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Crop Science Abstract - FORAGE & GRAZINGLANDS

Ecogeographic Factors Affecting Inflorescence Emergence of Cool-Season Forage Grasses


This article in CS

  1. Vol. 49 No. 3, p. 1109-1115
    Received: July 7, 2008

    * Corresponding author(s): mhh2@psu.edu
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  1. M. H. Hall *a,
  2. J. M. Dillona,
  3. D. J. Undersanderb,
  4. T. M. Woodc,
  5. P. W. Holmand,
  6. D. H. Mine,
  7. R. H. Leepf,
  8. G. D. Lacefieldg,
  9. H. T. Kuneliush,
  10. P. R. Petersoni and
  11. N. J. Ehlkei
  1. a Dep. of Crop and Soil Science, Pennsylvania State Univ., University Park, PA 16802
    b Agronomy Dep., Univ. of Wisconsin, Madison, WI 53706
    c Univ. of Wisconsin Lancaster Experiment Station, Lancaster, WI 53813
    d Univ. of Wisconsin Spooner Agricultural Research Station, Spooner, WI 54801
    e Upper Peninsula Experiment Station, Chatham, MI 49816
    f Dep. of Crop and Soil Science, Michigan State Univ., East Lansing, MI 48824
    g Univ. of Kentucky, Princeton, KY 42445
    h Crops and Livestock Research Centre, Charlottetown, PEI C1A 4N6, Canada
    i Dep. of Agronomy and Plant Genetics, Univ. of Minnesota, St. Paul, MN 55108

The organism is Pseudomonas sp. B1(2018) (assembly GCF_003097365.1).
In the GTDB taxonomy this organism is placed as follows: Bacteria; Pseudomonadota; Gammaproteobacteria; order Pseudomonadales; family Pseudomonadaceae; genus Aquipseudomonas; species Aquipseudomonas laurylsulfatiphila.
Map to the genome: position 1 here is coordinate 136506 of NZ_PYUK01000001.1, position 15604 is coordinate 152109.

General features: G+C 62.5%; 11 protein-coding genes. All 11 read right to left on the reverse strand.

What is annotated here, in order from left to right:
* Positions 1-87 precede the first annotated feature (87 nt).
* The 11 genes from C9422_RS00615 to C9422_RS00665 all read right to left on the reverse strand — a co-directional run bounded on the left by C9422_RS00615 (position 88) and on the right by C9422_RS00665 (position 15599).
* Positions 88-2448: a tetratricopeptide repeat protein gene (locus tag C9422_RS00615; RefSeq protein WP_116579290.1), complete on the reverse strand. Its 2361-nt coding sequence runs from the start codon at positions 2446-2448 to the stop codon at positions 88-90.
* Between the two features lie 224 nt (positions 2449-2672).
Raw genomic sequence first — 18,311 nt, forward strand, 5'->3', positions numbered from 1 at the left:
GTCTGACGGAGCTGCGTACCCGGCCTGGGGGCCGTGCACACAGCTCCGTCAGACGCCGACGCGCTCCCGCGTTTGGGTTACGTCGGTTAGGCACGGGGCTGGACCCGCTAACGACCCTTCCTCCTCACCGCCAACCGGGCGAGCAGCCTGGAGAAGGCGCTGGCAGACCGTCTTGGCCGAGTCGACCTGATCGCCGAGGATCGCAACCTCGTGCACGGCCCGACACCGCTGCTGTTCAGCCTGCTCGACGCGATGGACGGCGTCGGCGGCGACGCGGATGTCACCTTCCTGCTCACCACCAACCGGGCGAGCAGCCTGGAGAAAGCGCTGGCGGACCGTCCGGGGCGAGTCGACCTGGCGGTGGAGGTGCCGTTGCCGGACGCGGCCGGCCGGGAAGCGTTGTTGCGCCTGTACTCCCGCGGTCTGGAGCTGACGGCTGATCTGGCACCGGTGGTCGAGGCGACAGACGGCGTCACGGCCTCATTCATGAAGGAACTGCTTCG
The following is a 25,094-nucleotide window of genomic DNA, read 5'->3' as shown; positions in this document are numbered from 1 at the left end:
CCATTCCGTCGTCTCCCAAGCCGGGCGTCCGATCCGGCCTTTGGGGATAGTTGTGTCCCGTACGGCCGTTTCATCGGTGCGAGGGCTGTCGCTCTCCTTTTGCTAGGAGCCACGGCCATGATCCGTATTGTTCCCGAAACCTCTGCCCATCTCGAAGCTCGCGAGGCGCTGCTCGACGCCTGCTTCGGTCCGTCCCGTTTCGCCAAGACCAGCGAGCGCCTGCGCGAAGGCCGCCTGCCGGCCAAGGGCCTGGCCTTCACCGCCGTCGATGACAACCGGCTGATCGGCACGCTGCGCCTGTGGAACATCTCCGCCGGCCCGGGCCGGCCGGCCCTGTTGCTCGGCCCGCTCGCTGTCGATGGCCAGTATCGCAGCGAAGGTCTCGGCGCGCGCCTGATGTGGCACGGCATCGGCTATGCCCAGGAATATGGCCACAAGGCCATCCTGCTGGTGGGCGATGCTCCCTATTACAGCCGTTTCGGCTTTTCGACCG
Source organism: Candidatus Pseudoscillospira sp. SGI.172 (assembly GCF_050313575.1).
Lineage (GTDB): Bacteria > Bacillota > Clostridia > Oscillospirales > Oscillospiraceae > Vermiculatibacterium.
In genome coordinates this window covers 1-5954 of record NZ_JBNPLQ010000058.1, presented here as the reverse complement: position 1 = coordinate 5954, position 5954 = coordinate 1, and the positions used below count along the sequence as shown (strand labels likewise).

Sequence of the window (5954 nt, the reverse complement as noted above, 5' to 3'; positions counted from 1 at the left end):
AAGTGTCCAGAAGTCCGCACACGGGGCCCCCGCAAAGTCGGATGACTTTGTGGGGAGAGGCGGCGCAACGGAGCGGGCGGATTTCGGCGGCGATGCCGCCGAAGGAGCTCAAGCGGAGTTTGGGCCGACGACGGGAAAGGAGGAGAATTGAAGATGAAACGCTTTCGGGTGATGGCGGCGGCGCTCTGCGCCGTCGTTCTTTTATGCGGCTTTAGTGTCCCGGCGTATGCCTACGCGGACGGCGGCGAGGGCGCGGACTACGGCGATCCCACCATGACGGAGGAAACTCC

The ability to predict when a cool-season forage grass cultivar will begin inflorescence emergence under different ecogeographical conditions would allow plant breeders, agronomists, and grass-seed marketers to better position that cultivar into a forage production system. Our objective was to determine the ecogeographical factors (longitude, latitude, elevation, day of year when average daily temperature exceeds 0°C for five consecutive days [DOY at 0°C], cumulative growing degree-day [GDD], photoperiod, and cumulative photosynthetic active radiation [PAR]) that have the greatest effect on grass maturation in the spring. Inflorescence emergence was monitored in established cultivars of festulolium (× Festulolium spp.), orchardgrass (Dactylis glomerata L.), ryegrass (Lolium perenne L. and Lolium multiflorum Lam.), tall fescue (Festuca arundinacea Schreb.), and timothy (Phleum pratense L.) at eight locations in North America during the spring of 2004 and 2005. As latitude increased, the day of year when grasses reached 1% inflorescence emergence (DOY) also increased, while cumulative GDD and PAR decreased. Latitude, cumulative PAR, and DOY at 0°C were more closely correlated (r 2 ≥ 0.67) to the onset of inflorescence emergence than the other variables. Latitude combined with the inverse transformation of PAR provided the best prediction of when these grasses would initiate inflorescence emergence (validation R 2 for all species ≥ 0.83).

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